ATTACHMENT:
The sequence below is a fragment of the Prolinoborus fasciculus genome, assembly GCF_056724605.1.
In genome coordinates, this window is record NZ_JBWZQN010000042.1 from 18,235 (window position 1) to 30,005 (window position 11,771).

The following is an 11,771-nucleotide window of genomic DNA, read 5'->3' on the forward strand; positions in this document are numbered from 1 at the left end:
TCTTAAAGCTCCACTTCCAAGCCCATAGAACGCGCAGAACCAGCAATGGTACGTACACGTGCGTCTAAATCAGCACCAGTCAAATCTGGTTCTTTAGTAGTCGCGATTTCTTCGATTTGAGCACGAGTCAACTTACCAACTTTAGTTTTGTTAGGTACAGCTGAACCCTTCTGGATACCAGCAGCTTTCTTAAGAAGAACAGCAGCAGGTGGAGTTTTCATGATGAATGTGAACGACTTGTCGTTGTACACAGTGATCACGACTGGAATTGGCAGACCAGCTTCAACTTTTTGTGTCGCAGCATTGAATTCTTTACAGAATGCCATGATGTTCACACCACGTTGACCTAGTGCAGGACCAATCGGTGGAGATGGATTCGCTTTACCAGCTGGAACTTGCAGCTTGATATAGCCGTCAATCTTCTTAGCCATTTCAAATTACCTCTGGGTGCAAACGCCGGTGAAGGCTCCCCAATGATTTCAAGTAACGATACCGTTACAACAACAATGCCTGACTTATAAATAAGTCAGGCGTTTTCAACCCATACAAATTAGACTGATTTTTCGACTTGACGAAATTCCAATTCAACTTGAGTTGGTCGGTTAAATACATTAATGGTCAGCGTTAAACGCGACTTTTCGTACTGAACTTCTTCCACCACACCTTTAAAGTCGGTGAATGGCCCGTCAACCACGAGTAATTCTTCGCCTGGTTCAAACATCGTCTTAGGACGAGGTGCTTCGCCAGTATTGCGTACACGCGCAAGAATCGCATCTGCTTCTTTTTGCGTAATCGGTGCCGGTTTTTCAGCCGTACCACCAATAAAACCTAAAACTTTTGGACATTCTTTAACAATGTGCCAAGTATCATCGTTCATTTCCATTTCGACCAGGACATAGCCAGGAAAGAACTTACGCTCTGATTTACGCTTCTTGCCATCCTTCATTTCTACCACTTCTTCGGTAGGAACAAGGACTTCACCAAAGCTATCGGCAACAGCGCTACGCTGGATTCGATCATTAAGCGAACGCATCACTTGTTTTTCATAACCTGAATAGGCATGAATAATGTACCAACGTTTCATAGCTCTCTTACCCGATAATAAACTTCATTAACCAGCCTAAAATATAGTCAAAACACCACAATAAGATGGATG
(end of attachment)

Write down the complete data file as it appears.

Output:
The sequence below is a fragment of the Prolinoborus fasciculus genome, assembly GCF_056724605.1.
In genome coordinates, this window is record NZ_JBWZQN010000042.1 from 18,235 (window position 1) to 30,005 (window position 11,771).

The following is an 11,771-nucleotide window of genomic DNA, read 5'->3' on the forward strand; positions in this document are numbered from 1 at the left end:
TCTTAAAGCTCCACTTCCAAGCCCATAGAACGCGCAGAACCAGCAATGGTACGTACACGTGCGTCTAAATCAGCACCAGTCAAATCTGGTTCTTTAGTAGTCGCGATTTCTTCGATTTGAGCACGAGTCAACTTACCAACTTTAGTTTTGTTAGGTACAGCTGAACCCTTCTGGATACCAGCAGCTTTCTTAAGAAGAACAGCAGCAGGTGGAGTTTTCATGATGAATGTGAACGACTTGTCGTTGTACACAGTGATCACGACTGGAATTGGCAGACCAGCTTCAACTTTTTGTGTCGCAGCATTGAATTCTTTACAGAATGCCATGATGTTCACACCACGTTGACCTAGTGCAGGACCAATCGGTGGAGATGGATTCGCTTTACCAGCTGGAACTTGCAGCTTGATATAGCCGTCAATCTTCTTAGCCATTTCAAATTACCTCTGGGTGCAAACGCCGGTGAAGGCTCCCCAATGATTTCAAGTAACGATACCGTTACAACAACAATGCCTGACTTATAAATAAGTCAGGCGTTTTCAACCCATACAAATTAGACTGATTTTTCGACTTGACGAAATTCCAATTCAACTTGAGTTGGTCGGTTAAATACATTAATGGTCAGCGTTAAACGCGACTTTTCGTACTGAACTTCTTCCACCACACCTTTAAAGTCGGTGAATGGCCCGTCAACCACGAGTAATTCTTCGCCTGGTTCAAACATCGTCTTAGGACGAGGTGCTTCGCCAGTATTGCGTACACGCGCAAGAATCGCATCTGCTTCTTTTTGCGTAATCGGTGCCGGTTTTTCAGCCGTACCACCAATAAAACCTAAAACTTTTGGACATTCTTTAACAATGTGCCAAGTATCATCGTTCATTTCCATTTCGACCAGGACATAGCCAGGAAAGAACTTACGCTCTGATTTACGCTTCTTGCCATCCTTCATTTCTACCACTTCTTCGGTAGGAACAAGGACTTCACCAAAGCTATCGGCAACAGCGCTACGCTGGATTCGATCATTAAGCGAACGCATCACTTGTTTTTCATAACCTGAATAGGCATGAATAATGTACCAACGTTTCATAGCTCTCTTACCCGATAATAAACTTCATTAACCAGCCTAAAATATAGTCAAAACACCACAATAAGATGGATG